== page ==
Projects can be conducted for learning.

Nothing is more important to the success of projects than the on-going upgrading of skills of the project managers. Nothing. Yet, one of the easiest ways to do that is to read books. How many books related to your career are you reading in a year? Two? One? Maybe you bought the book but didn't read it? About 300 million books are sold each year in the USA. That's about 1 book/person. Many of those books go unread. Another large amount are pulp fiction. A whole bunch of people buy 10 or more books/year. That leaves very few books that are read by people taking care of their careers. I know I'm being tough. I intend to be tough. C'mon, we need to explore the world. Books are just one of the ways that we do that.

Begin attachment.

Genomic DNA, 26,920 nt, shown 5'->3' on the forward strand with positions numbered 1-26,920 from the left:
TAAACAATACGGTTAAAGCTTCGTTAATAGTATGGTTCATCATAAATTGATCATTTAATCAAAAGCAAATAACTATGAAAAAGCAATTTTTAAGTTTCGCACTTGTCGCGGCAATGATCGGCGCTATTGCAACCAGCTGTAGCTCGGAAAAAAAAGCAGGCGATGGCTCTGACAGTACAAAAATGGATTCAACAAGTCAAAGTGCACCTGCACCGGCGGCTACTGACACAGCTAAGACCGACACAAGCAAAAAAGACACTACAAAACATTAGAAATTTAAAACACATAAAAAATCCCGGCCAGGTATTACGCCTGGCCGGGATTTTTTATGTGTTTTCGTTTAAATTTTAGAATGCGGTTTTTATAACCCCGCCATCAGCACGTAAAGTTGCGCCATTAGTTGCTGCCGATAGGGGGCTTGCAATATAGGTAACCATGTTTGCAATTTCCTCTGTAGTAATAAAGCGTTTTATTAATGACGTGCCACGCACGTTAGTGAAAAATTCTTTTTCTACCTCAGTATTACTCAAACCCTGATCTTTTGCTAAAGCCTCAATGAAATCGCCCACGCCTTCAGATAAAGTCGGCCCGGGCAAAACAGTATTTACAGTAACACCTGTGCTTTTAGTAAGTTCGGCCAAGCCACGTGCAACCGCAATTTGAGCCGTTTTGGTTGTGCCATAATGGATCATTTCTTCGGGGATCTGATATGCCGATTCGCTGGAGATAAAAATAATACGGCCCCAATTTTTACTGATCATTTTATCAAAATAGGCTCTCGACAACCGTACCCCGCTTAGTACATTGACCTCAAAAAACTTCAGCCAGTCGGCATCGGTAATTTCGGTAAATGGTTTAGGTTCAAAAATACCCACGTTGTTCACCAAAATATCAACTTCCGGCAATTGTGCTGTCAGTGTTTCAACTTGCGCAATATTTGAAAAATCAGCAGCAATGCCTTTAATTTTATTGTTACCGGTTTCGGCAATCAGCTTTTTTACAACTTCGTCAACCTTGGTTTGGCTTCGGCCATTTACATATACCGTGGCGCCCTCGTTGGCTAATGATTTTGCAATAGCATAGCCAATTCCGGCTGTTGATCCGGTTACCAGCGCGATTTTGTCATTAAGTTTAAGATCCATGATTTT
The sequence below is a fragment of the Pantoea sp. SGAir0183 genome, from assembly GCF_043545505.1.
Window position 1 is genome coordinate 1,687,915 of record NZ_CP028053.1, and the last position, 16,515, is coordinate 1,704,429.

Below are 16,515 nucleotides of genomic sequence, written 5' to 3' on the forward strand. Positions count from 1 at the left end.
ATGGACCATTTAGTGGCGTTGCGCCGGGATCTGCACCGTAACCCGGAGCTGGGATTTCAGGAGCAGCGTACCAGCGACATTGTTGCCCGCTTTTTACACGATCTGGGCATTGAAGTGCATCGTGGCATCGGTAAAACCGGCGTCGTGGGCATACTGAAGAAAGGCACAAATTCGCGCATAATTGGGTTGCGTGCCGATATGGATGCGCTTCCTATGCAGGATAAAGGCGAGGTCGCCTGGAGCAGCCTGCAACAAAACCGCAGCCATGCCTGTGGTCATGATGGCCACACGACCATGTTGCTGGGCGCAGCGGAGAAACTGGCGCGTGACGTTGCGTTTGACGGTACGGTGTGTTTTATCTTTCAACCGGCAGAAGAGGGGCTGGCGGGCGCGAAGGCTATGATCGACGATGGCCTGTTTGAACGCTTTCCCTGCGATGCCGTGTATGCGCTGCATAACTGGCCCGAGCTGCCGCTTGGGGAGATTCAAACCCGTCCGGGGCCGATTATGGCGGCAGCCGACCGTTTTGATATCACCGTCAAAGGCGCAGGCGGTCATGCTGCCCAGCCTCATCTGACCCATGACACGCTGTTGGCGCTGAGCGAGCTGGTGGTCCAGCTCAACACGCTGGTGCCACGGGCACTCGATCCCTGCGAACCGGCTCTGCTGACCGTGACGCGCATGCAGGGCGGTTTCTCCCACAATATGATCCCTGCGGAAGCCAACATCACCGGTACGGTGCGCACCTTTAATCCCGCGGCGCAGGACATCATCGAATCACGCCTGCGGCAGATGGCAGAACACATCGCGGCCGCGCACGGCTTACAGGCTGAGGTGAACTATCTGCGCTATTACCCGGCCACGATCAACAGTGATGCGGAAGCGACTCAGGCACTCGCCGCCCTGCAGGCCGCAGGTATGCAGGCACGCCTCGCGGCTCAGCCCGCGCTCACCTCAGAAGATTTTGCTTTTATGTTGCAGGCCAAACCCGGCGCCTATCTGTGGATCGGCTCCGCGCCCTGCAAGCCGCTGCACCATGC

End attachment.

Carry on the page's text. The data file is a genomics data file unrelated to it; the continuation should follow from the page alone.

Want to know another way? Projects can be conducted for learning. Huh? That's right, we can do our projects in a way that each of us learns what we need to learn to advance our career and profession. I know, in all too many cases, we barely get the project staff we need to get the project done. How could we possibly find the time to conduct the project in a way that every team member learns? It's actually rather easy. I'll share how tomorrow. Until then, what are your everyday actions that keep you on a path of career-long learning? Please share them with us. Leave a comment. As a profession, we need to know.